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Solra Bizna

draft
OETF #2: Universal Interchange Format

3 posts in this topic

THIS IS A DRAFT. It may change before becoming "official". Please feel free to suggest breaking changes.
Abstract

This document provides a binary interchange format, intended primarily to support generic component IO.

Rationale

OpenComputers' component bus is designed for high-level languages. It sends and receives groups of dynamically typed values. It is intended to be user-friendly and self-discoverable, and it has largely achieved this goal. However, with low-level architectures, there is no obvious, straightforward way to represent these values. This document aims to provide a standard representation, freeing individual architects from having to devise their own representations, and minimizing unnecessary differences between architectures.

Every value that can be sent over an OpenComputers bus can be represented as described in this document, and (barring length restrictions) vice versa.

Conventions

The key words "MUST", "MUST NOT", "REQUIRED", "SHALL", "SHALL NOT", "SHOULD", "SHOULD NOT", "RECOMMENDED", "MAY", and "OPTIONAL" in this document are to be interpreted as described in RFC 2119.

All signed integers are two's-complement.

Concepts

  • Tag: Gives the type of a subsequent Value.
  • Value: Data whose structure and meaning depend on its type.
  • Tagged Value: A Tag, followed by a Value of the indicated type.
  • Producer: A program or process that generates data in this format.
  • Consumer: A program or process that consumes data in this format.
  • Packed mode: A representation designed to occupy very little space.
  • Unpacked mode: A representation designed to be easy to manipulate on 32-bit architectures.

Tags

A type tag denotes the type of a subsequent Value. In Packed mode, the tag is a 16-bit signed integer. In Unpacked mode, it is a 32-bit signed integer, aligned to a 4-byte boundary.

Values

String (UIFTAG_STRING = 0x0000–0x3FFF = 0–16383)

A UTF-8 code sequence. The tag provides the length, in bytes, of the sequence. Producers MUST NOT generate invalid code sequences, including "modified UTF-8" conventions such as non-zero NUL and UTF-8 encoded surrogate pairs. Producers MUST NOT arbitrarily prefix strings with a spurious U+FEFF BYTE ORDER MARK. Consumer handling of invalid code sequences is undefined.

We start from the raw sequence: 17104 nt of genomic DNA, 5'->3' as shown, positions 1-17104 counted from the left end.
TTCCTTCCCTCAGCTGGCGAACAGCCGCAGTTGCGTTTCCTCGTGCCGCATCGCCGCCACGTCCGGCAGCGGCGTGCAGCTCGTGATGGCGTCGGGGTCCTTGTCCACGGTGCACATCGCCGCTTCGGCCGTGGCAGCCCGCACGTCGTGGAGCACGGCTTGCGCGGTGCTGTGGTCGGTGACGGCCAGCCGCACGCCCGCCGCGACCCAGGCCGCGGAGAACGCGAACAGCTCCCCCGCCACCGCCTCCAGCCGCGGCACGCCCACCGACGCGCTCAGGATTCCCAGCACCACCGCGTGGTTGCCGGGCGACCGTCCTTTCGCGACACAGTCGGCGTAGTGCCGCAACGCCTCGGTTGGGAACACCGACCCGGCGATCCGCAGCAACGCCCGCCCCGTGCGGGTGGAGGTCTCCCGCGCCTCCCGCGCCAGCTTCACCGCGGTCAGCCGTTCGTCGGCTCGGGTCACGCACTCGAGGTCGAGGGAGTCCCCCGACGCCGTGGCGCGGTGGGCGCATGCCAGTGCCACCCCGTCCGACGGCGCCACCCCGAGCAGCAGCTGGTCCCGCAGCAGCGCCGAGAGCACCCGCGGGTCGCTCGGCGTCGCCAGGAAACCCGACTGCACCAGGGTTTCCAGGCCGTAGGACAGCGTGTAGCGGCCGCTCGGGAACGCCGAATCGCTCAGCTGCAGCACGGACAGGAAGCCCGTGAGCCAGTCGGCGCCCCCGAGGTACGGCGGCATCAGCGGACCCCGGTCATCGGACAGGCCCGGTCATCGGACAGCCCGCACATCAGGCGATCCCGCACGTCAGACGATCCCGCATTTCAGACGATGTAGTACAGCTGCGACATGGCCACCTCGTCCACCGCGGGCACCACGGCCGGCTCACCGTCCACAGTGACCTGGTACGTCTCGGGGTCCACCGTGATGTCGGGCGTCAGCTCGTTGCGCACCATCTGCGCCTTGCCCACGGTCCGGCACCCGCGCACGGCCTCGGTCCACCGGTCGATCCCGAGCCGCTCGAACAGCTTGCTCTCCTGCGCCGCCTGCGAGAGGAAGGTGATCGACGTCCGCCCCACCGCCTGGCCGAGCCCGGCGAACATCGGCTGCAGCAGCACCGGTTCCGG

If a Consumer encounters a String where a Byte Array is expected, the Consumer MAY incur a round-trip conversion to its native string type. This may mean that the bytes the Consumer actually sees differ from the original bytes where invalid code sequences occur.

Consumers MUST handle NUL bytes in a String in an appropriate manner. Consumers MUST not assume that Strings are NUL-terminated—they are not.

In Unpacked mode, additional zero bytes MUST be added to the end of the String, so that a subsequent Tag will be aligned to a 4-byte boundary.

Byte Array (UIFTAG_BYTE_ARRAY = 0x4000-0x7FFF = 16384-32767)

An arbitrary sequence of bytes. The tag, minus 16384, provides the length in bytes of the sequence.

If a Consumer encounters a Byte Array where a String is expected, the Consumer MUST interpret the Byte Array as if it were a String of the given length.

In Unpacked mode, additional zero bytes MUST be added to the end of the Byte Array, so that a subsequent Tag will be aligned to a 4-byte boundary.

End (UIFTAG_END = 0x...FFFF = -1)

A special tag signifying the end of an Array or Compound.

Null (UIFTAG_NULL = 0x...FFFE = -2)

Absence of a value. Equivalent to null and nil in various programming languages.

(Note: there is no tag -3.)

Double (UIFTAG_DOUBLE = 0x...FFFC = -4)

A 64-bit IEEE 754 floating point value. Consumers that encounter a Double where an Integer is expected MAY fail. Producers that are producing a Double which has an exact Integer representation SHOULD produce that Integer instead.

Integer (UIFTAG_INTEGER = 0x...FFFB = -5)

A 32-bit signed integer. Consumers that encounter an Integer where a Double is expected MUST convert the Integer to a Double.

Array (UIFTAG_ARRAY = 0x...FFFA = -6)

A series of Tagged Values, in a particular order, terminated by an End.

Compound (UIFTAG_COMPOUND = 0x...FFF9 = -7)

A series of pairs of Tagged Values. The order of the pairs is not significant. Each pair consists of a Key and a Value, in that order. A Key may be any type except a Byte Array, a Null, an Array, or a Compound. A Value may be any type. The list is terminated by an End. If a Consumer encounters an End as the second element of a pair, the result is undefined.

UUID (UIFTAG_UUID = 0x...FFF8 = -8)

A 128-bit RFC 4122 UUID. Regardless of endianness, the bytes are in display order. Consumers that encounter a UUID where a String is expected MUST convert the UUID to its canonical string representation, in lowercase. Producers and Consumers alike should take note that a random sequence of bytes is not necessarily a valid UUID.

True (UIFTAG_TRUE = 0x...FFF7 = -9)

A boolean true value.

False (UIFTAG_FALSE = 0x...FFF6 = -10)

A boolean false value.

TODO

This document is incomplete. Still to be written: recommendations on endianness and packing, useful common optimizations.

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Should the String and Byte Array types be treated as atomic data types or as composites like Compounds and Arrays?

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On 1/8/2017 at 8:22 AM, tim4242 said:

Should the String and Byte Array types be treated as atomic data types or as composites like Compounds and Arrays?

They should be atomic, because they do not contain other Values. (If I have understood the question correctly.)

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